A cheval mirror is a full-length mirror encased in a decorative frame that is attached to a large supporting base by a set of swivel screws. The supporting base consists of two vertical bars held up by a pair of feet. This base is also called a horse, or "cheval" in French, and it allows the mirror to stand freely, while the swivel screws allow the angle of the mirror to be adjusted. A cheval mirror is typically made of woods like oak, mahogany or cherry, however versions can also be found in materials like wrought iron and steel.
The cheval mirror, also called cheval glass, was first made in the 1700s. Originally known as a dressing mirror, it was created for use in bedrooms and dressing rooms, as the adjustable angle allowed one to see one's dress from head to toe. By the end of the eighteenth century, the cheval mirror was very popular, and all of the era's leading furniture designers had developed their own cheval mirror design, featuring different decorative frames and carved wood embellishments. But, as furniture design evolved, mirrors were mounted on armoires and wardrobes in an effort to save space, and the cheval mirror lost some of its popularity.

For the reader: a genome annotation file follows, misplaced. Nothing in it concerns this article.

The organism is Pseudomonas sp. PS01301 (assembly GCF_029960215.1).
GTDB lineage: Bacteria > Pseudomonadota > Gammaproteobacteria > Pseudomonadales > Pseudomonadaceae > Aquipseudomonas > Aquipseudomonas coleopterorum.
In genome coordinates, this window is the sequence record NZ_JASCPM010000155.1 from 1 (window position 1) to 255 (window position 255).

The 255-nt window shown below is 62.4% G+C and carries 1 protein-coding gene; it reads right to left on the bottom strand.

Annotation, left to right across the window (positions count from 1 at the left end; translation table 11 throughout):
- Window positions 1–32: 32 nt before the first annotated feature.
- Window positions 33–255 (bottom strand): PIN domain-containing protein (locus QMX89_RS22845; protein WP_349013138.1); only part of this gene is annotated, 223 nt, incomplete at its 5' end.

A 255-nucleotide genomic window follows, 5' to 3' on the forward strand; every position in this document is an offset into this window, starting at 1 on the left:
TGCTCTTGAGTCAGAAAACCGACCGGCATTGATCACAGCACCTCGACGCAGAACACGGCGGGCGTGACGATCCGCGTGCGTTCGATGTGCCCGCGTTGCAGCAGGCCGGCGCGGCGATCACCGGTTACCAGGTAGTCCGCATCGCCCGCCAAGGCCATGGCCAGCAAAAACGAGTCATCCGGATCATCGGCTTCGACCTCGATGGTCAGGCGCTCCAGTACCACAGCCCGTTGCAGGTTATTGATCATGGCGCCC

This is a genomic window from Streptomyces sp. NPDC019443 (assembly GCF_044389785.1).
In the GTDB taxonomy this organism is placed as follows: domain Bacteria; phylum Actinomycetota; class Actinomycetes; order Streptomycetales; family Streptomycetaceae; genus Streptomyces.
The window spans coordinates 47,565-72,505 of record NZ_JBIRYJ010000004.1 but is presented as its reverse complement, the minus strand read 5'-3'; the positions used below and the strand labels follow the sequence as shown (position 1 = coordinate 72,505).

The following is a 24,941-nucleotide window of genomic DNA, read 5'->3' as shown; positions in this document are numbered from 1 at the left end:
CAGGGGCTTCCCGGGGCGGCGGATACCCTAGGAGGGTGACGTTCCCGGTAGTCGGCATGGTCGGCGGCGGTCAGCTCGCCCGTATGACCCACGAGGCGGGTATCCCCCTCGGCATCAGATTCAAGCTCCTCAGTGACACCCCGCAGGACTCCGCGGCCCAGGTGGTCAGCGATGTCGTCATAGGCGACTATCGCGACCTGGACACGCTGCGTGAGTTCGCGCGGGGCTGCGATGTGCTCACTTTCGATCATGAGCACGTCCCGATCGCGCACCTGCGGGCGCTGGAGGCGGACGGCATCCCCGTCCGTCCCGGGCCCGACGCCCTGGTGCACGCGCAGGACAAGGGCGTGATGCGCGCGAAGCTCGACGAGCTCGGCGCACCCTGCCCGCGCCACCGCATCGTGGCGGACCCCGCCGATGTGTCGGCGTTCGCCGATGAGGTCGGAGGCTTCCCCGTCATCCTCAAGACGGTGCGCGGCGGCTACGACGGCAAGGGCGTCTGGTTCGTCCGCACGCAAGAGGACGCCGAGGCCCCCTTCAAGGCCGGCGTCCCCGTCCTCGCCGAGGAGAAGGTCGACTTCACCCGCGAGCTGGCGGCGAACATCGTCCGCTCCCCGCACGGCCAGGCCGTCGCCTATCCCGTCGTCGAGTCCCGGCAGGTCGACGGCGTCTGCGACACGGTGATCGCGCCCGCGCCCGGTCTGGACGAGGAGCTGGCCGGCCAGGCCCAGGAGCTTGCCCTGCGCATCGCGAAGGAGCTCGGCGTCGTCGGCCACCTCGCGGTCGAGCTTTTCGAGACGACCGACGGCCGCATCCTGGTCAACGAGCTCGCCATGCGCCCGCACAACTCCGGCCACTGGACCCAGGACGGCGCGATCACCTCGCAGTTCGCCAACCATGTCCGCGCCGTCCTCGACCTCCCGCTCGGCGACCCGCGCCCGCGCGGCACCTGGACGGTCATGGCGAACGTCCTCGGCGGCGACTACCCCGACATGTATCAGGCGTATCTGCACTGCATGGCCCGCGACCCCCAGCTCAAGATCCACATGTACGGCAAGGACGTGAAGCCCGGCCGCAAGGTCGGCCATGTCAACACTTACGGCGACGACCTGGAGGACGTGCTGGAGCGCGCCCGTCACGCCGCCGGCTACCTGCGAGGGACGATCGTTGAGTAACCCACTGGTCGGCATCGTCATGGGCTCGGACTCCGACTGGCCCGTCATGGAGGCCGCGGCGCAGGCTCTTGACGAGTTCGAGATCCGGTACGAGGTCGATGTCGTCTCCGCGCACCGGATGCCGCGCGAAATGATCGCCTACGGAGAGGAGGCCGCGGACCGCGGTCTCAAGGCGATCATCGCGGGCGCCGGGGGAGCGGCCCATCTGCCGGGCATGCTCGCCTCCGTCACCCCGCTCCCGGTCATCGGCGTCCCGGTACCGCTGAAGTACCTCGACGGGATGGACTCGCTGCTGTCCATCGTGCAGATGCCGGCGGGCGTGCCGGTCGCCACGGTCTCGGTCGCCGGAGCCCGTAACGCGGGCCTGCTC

The cheval mirror's ability to swivel makes it extremely functional, as its angle can be adjusted to allow you to view yourself from head to toe no matter how tall or short you are, or how close you are standing to the mirror. This is an ability that a full-length mirror mounted to a wall does not have. In addition to being an efficient way to check your wardrobe, however, a cheval mirror is also a classic piece of furniture that adds a decorative touch to a bedroom, dressing room, or even a dining or living room.
Where to Find One
The cheval mirror can be found at most major furniture retailers, like Pottery Barn and Ethan Allen, as well as online from sites like CSN Mirrors and One Way Furniture. Prices range from under $100 in stores like Target, to close to $5,000 from designers like Charles Shackleton, so be sure to do your research before making a purchase.
In his 1803 edition of "The Cabinet Dictionary," English furniture designer Thomas Sheraton featured a design for a cheval mirror with a set of drawers on one side, as well as one with a writing surface.